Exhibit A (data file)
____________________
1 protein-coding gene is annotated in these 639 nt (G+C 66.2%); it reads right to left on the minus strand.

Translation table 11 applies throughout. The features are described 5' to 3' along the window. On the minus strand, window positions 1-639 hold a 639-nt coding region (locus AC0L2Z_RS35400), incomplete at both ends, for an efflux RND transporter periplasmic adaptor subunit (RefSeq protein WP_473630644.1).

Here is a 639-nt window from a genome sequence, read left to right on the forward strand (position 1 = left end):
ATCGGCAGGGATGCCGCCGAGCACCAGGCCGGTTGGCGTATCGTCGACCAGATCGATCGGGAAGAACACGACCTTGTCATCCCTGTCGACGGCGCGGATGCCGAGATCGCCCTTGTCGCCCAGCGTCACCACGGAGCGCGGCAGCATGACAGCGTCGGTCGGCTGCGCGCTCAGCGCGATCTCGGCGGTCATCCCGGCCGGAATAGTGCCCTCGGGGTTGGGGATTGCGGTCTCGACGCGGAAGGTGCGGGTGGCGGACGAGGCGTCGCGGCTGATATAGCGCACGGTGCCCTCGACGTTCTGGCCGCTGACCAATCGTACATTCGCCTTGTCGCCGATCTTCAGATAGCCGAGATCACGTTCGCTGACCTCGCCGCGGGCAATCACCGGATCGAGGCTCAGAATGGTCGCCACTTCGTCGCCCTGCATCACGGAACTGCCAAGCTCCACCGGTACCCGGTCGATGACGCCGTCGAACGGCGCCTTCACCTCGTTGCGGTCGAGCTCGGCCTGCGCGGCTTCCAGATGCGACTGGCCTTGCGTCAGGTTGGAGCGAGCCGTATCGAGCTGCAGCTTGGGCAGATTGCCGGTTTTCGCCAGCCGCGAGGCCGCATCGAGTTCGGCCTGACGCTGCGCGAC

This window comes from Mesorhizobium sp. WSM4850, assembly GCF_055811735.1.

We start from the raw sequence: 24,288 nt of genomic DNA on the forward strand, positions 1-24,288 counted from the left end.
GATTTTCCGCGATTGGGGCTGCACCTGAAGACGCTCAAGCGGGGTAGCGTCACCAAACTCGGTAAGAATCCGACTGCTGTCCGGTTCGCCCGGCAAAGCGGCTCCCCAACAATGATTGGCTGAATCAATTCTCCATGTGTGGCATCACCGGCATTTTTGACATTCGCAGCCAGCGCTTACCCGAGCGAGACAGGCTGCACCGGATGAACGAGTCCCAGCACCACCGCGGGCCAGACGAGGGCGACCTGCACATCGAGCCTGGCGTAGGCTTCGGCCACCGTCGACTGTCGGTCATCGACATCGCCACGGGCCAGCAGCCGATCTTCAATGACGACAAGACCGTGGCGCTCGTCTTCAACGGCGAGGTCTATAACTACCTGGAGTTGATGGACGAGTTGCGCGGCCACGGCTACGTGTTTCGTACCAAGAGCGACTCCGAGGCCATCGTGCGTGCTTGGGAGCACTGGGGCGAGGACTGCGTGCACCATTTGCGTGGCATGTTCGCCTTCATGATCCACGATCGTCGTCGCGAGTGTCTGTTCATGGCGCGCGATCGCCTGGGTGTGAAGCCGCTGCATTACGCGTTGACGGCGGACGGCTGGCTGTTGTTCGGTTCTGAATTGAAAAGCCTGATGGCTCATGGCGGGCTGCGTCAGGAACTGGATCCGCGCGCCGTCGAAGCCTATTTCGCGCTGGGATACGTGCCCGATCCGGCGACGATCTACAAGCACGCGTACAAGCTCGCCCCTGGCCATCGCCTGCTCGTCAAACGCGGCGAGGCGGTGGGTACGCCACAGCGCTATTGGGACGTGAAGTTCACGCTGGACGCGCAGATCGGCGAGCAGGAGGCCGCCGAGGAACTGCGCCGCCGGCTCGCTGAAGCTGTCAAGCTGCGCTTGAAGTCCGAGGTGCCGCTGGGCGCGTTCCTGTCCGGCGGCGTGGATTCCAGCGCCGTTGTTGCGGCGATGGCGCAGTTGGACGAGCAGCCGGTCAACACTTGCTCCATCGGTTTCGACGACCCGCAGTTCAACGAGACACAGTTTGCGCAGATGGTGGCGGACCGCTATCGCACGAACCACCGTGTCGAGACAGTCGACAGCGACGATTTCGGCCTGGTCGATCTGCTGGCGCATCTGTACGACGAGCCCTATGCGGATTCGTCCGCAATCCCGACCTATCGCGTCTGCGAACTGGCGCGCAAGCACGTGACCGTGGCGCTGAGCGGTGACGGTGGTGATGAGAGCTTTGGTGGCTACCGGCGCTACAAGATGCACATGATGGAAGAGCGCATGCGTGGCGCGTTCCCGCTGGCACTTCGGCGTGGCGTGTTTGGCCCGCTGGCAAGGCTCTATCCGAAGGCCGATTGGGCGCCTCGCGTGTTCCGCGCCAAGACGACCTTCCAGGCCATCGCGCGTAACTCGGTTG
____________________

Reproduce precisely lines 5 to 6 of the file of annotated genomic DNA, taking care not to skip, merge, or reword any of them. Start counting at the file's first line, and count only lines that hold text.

This window comes from Mesorhizobium sp. WSM4850, assembly GCF_055811735.1.

We start from the raw sequence: 24,288 nt of genomic DNA on the forward strand, positions 1-24,288 counted from the left end.